Photo Credit: Hadas Parush / Flash 90
MK Meir Porush, May 20, 2019.

United Torah Judaism MK Meir Porush submitted a bill on Tuesday that will entitle any family with four or more children to a full dishwasher subsidy.

The bill comes as a response to the new tax on disposable products that went into effect on Monday, which was imposed at a rate of NIS 11 per kilogram on cups, plates, bowls, cutlery and straws.

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Another important point that is not well known is that the new tax also applies to personal imports: the current exemption from paying import (customs) taxes on personal imports of packages up to $75 does not apply to personal imports of disposable utensils. Thus, when personally importing disposable utensils, regardless of their value, one must now pay the full applicable tax.

Although the Environmental Protection Ministry contends the purpose of the new tax is to reduce the consumption of these products, Porush noted in the memo on the bill that “disposable dishes make up only six percent of plastic waste while 94 percent of plastic waste is not taxed,” the Hebrew-language Ma’ariv news outlet reported. Plastic packaging, bottles and other items are among those that remain tax-free.

The MK noted in the bill that the new tax may primarily hurt the vulnerable families with children who use disposable utensils.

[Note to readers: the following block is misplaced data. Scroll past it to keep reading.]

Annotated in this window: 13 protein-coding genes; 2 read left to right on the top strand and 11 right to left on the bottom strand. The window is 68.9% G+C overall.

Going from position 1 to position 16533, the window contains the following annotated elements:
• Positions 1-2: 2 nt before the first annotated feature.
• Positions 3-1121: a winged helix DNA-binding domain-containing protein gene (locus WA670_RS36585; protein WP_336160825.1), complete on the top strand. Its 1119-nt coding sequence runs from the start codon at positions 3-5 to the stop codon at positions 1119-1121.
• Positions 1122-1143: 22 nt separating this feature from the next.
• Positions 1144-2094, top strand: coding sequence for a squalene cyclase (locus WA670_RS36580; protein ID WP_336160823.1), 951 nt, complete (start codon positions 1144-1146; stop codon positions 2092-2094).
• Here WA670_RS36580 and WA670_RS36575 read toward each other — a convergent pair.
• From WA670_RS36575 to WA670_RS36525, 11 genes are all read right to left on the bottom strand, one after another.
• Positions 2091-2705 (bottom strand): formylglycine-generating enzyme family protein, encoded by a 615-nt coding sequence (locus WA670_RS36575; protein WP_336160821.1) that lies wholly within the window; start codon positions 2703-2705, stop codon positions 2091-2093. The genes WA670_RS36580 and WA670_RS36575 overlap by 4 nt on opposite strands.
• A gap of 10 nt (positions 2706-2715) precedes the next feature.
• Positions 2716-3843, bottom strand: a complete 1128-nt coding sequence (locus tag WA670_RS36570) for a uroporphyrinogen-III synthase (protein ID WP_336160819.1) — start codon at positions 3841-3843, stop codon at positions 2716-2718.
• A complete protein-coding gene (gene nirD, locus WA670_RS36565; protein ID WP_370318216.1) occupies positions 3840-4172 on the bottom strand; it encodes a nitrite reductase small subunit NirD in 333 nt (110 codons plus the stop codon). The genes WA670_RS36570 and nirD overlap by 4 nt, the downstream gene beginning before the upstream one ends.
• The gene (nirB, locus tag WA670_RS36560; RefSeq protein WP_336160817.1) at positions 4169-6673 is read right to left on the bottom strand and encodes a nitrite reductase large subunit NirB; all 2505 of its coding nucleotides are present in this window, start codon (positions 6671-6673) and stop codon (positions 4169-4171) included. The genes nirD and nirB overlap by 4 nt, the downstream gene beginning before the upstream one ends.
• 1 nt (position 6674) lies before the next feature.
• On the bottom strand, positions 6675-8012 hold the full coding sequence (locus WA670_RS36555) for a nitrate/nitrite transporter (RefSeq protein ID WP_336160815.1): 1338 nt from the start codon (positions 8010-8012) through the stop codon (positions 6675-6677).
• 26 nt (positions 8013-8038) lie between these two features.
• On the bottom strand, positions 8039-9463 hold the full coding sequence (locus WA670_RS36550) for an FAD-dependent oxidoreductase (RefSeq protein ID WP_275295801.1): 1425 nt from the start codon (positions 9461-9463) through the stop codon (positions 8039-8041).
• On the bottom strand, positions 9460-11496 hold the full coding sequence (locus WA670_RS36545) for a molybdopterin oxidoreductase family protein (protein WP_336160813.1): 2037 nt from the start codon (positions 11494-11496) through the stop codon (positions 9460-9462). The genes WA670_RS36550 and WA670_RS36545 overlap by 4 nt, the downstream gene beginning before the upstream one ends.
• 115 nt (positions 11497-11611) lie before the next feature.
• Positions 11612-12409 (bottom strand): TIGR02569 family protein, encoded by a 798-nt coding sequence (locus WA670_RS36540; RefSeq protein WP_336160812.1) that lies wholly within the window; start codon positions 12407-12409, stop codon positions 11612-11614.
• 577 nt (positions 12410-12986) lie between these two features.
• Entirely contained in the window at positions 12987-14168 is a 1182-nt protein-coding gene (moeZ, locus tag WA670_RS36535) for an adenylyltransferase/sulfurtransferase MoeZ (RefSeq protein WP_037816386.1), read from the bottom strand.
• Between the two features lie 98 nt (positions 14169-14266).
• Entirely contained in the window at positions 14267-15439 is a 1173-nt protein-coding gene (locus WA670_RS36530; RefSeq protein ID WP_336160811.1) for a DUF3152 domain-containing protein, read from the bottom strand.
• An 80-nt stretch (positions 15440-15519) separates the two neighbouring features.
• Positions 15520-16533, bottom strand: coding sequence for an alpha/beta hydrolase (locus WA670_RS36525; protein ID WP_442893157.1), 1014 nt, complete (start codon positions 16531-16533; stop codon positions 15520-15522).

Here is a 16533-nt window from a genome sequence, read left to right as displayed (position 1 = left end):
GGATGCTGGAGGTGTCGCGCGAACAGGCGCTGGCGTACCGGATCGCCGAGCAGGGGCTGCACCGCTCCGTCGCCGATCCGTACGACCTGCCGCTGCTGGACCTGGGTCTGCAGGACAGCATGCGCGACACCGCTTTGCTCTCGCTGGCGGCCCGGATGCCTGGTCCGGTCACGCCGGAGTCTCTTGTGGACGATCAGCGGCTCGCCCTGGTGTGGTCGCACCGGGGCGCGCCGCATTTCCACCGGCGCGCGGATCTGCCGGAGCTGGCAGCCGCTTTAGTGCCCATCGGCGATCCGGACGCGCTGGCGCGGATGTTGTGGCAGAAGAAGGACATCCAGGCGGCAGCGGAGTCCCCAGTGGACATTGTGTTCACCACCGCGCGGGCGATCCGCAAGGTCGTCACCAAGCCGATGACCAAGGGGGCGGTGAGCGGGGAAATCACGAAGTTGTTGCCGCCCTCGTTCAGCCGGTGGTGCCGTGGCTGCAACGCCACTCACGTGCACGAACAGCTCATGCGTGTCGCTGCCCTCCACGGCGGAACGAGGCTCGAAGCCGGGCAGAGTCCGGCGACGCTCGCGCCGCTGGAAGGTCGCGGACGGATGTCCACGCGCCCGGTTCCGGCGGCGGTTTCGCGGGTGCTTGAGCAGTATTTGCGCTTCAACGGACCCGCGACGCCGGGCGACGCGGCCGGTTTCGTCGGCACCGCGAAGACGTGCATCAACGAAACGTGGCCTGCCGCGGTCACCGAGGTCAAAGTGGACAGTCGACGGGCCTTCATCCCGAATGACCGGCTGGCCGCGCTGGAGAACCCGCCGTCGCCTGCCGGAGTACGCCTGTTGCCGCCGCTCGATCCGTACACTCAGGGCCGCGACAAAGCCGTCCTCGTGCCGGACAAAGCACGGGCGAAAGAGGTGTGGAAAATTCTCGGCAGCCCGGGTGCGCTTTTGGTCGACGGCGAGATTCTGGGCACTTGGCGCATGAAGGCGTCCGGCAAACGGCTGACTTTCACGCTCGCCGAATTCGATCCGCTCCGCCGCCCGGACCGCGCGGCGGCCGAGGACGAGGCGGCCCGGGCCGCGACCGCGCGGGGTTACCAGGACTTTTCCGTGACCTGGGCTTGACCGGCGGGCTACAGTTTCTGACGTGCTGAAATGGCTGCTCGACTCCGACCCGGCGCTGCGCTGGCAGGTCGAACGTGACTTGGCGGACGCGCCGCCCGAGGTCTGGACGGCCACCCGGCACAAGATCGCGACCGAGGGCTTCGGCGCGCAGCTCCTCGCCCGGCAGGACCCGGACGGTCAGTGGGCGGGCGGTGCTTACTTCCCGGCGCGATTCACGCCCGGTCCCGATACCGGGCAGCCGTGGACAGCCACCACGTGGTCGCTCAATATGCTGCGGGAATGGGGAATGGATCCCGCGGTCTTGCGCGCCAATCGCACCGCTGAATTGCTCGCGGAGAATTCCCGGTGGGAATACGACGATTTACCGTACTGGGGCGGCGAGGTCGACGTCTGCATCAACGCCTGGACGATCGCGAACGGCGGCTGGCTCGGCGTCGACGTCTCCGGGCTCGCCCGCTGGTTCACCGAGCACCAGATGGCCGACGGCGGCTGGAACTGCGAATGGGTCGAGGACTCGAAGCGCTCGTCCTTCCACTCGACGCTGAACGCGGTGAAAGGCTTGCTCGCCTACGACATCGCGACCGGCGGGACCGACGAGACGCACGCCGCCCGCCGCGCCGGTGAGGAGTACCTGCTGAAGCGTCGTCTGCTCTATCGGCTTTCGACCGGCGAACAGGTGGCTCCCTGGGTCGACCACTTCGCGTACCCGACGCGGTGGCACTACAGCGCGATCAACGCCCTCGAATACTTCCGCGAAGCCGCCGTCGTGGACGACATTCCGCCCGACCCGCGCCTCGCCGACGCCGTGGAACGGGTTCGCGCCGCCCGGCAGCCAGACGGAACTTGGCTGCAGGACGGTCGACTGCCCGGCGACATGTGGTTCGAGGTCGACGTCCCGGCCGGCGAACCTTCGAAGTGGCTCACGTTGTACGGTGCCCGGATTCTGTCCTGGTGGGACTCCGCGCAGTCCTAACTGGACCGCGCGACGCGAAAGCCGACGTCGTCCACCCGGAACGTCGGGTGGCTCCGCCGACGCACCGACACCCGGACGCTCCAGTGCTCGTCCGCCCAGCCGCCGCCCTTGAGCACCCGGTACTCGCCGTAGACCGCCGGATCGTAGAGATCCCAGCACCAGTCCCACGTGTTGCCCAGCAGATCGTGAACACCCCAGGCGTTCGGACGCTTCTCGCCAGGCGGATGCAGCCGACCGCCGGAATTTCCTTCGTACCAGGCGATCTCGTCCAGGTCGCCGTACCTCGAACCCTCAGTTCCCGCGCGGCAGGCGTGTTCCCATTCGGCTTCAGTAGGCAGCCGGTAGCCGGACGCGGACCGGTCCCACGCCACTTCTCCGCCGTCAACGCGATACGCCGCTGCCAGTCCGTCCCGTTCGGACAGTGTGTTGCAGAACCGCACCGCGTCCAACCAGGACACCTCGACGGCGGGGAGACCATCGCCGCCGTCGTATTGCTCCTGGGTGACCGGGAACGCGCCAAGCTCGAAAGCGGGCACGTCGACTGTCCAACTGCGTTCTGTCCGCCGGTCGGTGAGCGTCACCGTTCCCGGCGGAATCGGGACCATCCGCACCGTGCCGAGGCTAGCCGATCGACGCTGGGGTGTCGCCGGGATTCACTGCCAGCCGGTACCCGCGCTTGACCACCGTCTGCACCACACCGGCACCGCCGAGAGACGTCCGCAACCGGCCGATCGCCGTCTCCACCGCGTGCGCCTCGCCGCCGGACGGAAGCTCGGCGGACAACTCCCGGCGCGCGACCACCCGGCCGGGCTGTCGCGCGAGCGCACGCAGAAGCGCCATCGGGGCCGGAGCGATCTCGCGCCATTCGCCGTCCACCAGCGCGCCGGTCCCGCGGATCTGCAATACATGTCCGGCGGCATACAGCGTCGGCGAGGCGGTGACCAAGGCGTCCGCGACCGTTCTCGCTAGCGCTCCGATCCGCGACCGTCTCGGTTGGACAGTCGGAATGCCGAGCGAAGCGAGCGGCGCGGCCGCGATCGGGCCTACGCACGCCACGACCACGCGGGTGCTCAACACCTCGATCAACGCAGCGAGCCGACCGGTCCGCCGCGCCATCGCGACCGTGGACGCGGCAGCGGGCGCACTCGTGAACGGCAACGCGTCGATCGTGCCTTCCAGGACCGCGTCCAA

A study conducted for the Environmental Protection Ministry found that imposing a tax in such a way that would double the price to the end consumer was expected to reduce consumption by some 40 percent, the ministry said.

The European Union has completely banned the use of a number of types of disposable utensils, the ministry noted, adding that in Israel it was decided to use an economic action to change consumer behavior, rather than a ban.

The MK pointed out, however, that the sector most likely to be hurt by the new tax is the observant Jews.

“Around the Shabbat table a family blessed with children, some of whom are married with children, can reach dozens of participants,” the text of the bill’s memo read.

“Purchasing a dishwasher will cost thousands of shekels for each family, an expense that will greatly burden the families who are in a difficult financial situation. It is therefore proposed to provide a dishwasher subsidy for those families who have at least four children.”

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Hana Levi Julian is a Middle East news analyst with a degree in Mass Communication and Journalism from Southern Connecticut State University. A past columnist with The Jewish Press and senior editor at Arutz 7, Ms. Julian has written for Babble.com, Chabad.org and other media outlets, in addition to her years working in broadcast journalism.